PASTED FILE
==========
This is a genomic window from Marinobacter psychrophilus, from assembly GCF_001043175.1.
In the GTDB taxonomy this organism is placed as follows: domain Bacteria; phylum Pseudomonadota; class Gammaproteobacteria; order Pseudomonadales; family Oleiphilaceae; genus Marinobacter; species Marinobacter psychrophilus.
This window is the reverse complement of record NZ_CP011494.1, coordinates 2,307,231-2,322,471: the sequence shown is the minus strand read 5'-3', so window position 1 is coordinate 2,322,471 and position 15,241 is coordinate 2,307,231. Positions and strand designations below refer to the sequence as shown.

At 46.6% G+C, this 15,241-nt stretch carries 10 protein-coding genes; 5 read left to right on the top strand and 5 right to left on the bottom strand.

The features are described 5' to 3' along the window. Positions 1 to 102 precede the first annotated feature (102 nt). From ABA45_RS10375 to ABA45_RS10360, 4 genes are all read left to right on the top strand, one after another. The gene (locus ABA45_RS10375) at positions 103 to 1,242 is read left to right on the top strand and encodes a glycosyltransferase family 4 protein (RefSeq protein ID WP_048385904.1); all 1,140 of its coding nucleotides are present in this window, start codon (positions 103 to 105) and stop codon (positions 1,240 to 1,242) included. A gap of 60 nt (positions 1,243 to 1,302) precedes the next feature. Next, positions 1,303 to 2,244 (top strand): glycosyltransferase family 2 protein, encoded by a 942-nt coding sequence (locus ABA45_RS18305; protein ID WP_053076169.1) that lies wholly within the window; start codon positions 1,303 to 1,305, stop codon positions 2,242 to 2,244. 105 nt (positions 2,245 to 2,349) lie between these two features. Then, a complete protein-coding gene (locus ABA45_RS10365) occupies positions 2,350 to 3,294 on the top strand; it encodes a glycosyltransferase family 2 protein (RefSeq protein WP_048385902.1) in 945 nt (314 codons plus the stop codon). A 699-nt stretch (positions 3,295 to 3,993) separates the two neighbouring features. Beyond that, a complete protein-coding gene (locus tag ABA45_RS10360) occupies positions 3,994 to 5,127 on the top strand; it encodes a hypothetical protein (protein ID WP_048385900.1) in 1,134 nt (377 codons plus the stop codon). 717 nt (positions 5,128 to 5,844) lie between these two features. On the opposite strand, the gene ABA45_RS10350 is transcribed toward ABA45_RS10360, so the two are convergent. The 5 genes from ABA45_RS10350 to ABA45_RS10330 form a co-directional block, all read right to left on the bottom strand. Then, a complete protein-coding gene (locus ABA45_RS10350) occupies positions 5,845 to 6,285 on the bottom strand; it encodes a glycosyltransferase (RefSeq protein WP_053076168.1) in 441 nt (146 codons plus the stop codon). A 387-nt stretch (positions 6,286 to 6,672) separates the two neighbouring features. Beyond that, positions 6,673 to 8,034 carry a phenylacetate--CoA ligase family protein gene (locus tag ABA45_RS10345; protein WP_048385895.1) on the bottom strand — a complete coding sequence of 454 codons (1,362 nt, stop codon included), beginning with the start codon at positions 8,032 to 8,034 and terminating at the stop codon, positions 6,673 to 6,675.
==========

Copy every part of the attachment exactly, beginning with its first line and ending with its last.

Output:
This is a genomic window from Marinobacter psychrophilus, from assembly GCF_001043175.1.
In the GTDB taxonomy this organism is placed as follows: domain Bacteria; phylum Pseudomonadota; class Gammaproteobacteria; order Pseudomonadales; family Oleiphilaceae; genus Marinobacter; species Marinobacter psychrophilus.
This window is the reverse complement of record NZ_CP011494.1, coordinates 2,307,231-2,322,471: the sequence shown is the minus strand read 5'-3', so window position 1 is coordinate 2,322,471 and position 15,241 is coordinate 2,307,231. Positions and strand designations below refer to the sequence as shown.

At 46.6% G+C, this 15,241-nt stretch carries 10 protein-coding genes; 5 read left to right on the top strand and 5 right to left on the bottom strand.

The features are described 5' to 3' along the window. Positions 1 to 102 precede the first annotated feature (102 nt). From ABA45_RS10375 to ABA45_RS10360, 4 genes are all read left to right on the top strand, one after another. The gene (locus ABA45_RS10375) at positions 103 to 1,242 is read left to right on the top strand and encodes a glycosyltransferase family 4 protein (RefSeq protein ID WP_048385904.1); all 1,140 of its coding nucleotides are present in this window, start codon (positions 103 to 105) and stop codon (positions 1,240 to 1,242) included. A gap of 60 nt (positions 1,243 to 1,302) precedes the next feature. Next, positions 1,303 to 2,244 (top strand): glycosyltransferase family 2 protein, encoded by a 942-nt coding sequence (locus ABA45_RS18305; protein ID WP_053076169.1) that lies wholly within the window; start codon positions 1,303 to 1,305, stop codon positions 2,242 to 2,244. 105 nt (positions 2,245 to 2,349) lie between these two features. Then, a complete protein-coding gene (locus ABA45_RS10365) occupies positions 2,350 to 3,294 on the top strand; it encodes a glycosyltransferase family 2 protein (RefSeq protein WP_048385902.1) in 945 nt (314 codons plus the stop codon). A 699-nt stretch (positions 3,295 to 3,993) separates the two neighbouring features. Beyond that, a complete protein-coding gene (locus tag ABA45_RS10360) occupies positions 3,994 to 5,127 on the top strand; it encodes a hypothetical protein (protein ID WP_048385900.1) in 1,134 nt (377 codons plus the stop codon). 717 nt (positions 5,128 to 5,844) lie between these two features. On the opposite strand, the gene ABA45_RS10350 is transcribed toward ABA45_RS10360, so the two are convergent. The 5 genes from ABA45_RS10350 to ABA45_RS10330 form a co-directional block, all read right to left on the bottom strand. Then, a complete protein-coding gene (locus ABA45_RS10350) occupies positions 5,845 to 6,285 on the bottom strand; it encodes a glycosyltransferase (RefSeq protein WP_053076168.1) in 441 nt (146 codons plus the stop codon). A 387-nt stretch (positions 6,286 to 6,672) separates the two neighbouring features. Beyond that, positions 6,673 to 8,034 carry a phenylacetate--CoA ligase family protein gene (locus tag ABA45_RS10345; protein WP_048385895.1) on the bottom strand — a complete coding sequence of 454 codons (1,362 nt, stop codon included), beginning with the start codon at positions 8,032 to 8,034 and terminating at the stop codon, positions 6,673 to 6,675.